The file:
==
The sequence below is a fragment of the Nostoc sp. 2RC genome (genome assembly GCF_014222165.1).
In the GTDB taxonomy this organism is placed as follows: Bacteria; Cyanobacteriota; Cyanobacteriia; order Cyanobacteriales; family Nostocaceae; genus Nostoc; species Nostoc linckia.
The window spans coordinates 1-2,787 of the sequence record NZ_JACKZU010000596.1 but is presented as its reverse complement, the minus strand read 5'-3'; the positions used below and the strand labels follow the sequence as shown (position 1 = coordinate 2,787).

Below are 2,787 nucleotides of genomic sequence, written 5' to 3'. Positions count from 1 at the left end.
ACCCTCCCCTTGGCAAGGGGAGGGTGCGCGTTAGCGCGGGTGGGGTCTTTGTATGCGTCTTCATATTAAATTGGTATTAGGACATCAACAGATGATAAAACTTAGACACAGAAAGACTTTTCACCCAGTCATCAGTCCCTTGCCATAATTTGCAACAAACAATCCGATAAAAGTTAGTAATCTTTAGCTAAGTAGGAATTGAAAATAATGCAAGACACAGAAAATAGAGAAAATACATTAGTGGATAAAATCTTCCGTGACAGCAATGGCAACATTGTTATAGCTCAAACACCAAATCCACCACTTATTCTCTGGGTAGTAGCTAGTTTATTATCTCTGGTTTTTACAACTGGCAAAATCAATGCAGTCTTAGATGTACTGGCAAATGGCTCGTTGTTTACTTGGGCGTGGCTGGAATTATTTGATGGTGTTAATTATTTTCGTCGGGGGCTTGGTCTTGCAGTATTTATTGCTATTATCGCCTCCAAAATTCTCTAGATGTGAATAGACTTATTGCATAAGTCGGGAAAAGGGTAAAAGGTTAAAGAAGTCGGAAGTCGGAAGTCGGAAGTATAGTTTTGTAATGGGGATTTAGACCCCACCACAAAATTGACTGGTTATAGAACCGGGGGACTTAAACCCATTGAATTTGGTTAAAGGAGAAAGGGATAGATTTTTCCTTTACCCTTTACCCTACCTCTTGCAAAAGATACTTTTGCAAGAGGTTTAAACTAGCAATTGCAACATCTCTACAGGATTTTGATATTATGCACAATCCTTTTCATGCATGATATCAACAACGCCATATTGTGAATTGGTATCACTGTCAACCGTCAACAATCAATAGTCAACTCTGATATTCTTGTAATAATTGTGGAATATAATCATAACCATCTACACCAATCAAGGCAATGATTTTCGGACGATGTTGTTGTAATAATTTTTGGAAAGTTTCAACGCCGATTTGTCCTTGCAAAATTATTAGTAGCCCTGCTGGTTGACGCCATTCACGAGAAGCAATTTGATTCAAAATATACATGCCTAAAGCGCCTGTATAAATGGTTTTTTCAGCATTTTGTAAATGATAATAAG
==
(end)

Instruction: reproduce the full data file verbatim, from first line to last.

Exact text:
The sequence below is a fragment of the Nostoc sp. 2RC genome (genome assembly GCF_014222165.1).
In the GTDB taxonomy this organism is placed as follows: Bacteria; Cyanobacteriota; Cyanobacteriia; order Cyanobacteriales; family Nostocaceae; genus Nostoc; species Nostoc linckia.
The window spans coordinates 1-2,787 of the sequence record NZ_JACKZU010000596.1 but is presented as its reverse complement, the minus strand read 5'-3'; the positions used below and the strand labels follow the sequence as shown (position 1 = coordinate 2,787).

Below are 2,787 nucleotides of genomic sequence, written 5' to 3'. Positions count from 1 at the left end.
ACCCTCCCCTTGGCAAGGGGAGGGTGCGCGTTAGCGCGGGTGGGGTCTTTGTATGCGTCTTCATATTAAATTGGTATTAGGACATCAACAGATGATAAAACTTAGACACAGAAAGACTTTTCACCCAGTCATCAGTCCCTTGCCATAATTTGCAACAAACAATCCGATAAAAGTTAGTAATCTTTAGCTAAGTAGGAATTGAAAATAATGCAAGACACAGAAAATAGAGAAAATACATTAGTGGATAAAATCTTCCGTGACAGCAATGGCAACATTGTTATAGCTCAAACACCAAATCCACCACTTATTCTCTGGGTAGTAGCTAGTTTATTATCTCTGGTTTTTACAACTGGCAAAATCAATGCAGTCTTAGATGTACTGGCAAATGGCTCGTTGTTTACTTGGGCGTGGCTGGAATTATTTGATGGTGTTAATTATTTTCGTCGGGGGCTTGGTCTTGCAGTATTTATTGCTATTATCGCCTCCAAAATTCTCTAGATGTGAATAGACTTATTGCATAAGTCGGGAAAAGGGTAAAAGGTTAAAGAAGTCGGAAGTCGGAAGTCGGAAGTATAGTTTTGTAATGGGGATTTAGACCCCACCACAAAATTGACTGGTTATAGAACCGGGGGACTTAAACCCATTGAATTTGGTTAAAGGAGAAAGGGATAGATTTTTCCTTTACCCTTTACCCTACCTCTTGCAAAAGATACTTTTGCAAGAGGTTTAAACTAGCAATTGCAACATCTCTACAGGATTTTGATATTATGCACAATCCTTTTCATGCATGATATCAACAACGCCATATTGTGAATTGGTATCACTGTCAACCGTCAACAATCAATAGTCAACTCTGATATTCTTGTAATAATTGTGGAATATAATCATAACCATCTACACCAATCAAGGCAATGATTTTCGGACGATGTTGTTGTAATAATTTTTGGAAAGTTTCAACGCCGATTTGTCCTTGCAAAATTATTAGTAGCCCTGCTGGTTGACGCCATTCACGAGAAGCAATTTGATTCAAAATATACATGCCTAAAGCGCCTGTATAAATGGTTTTTTCAGCATTTTGTAAATGATAATAAG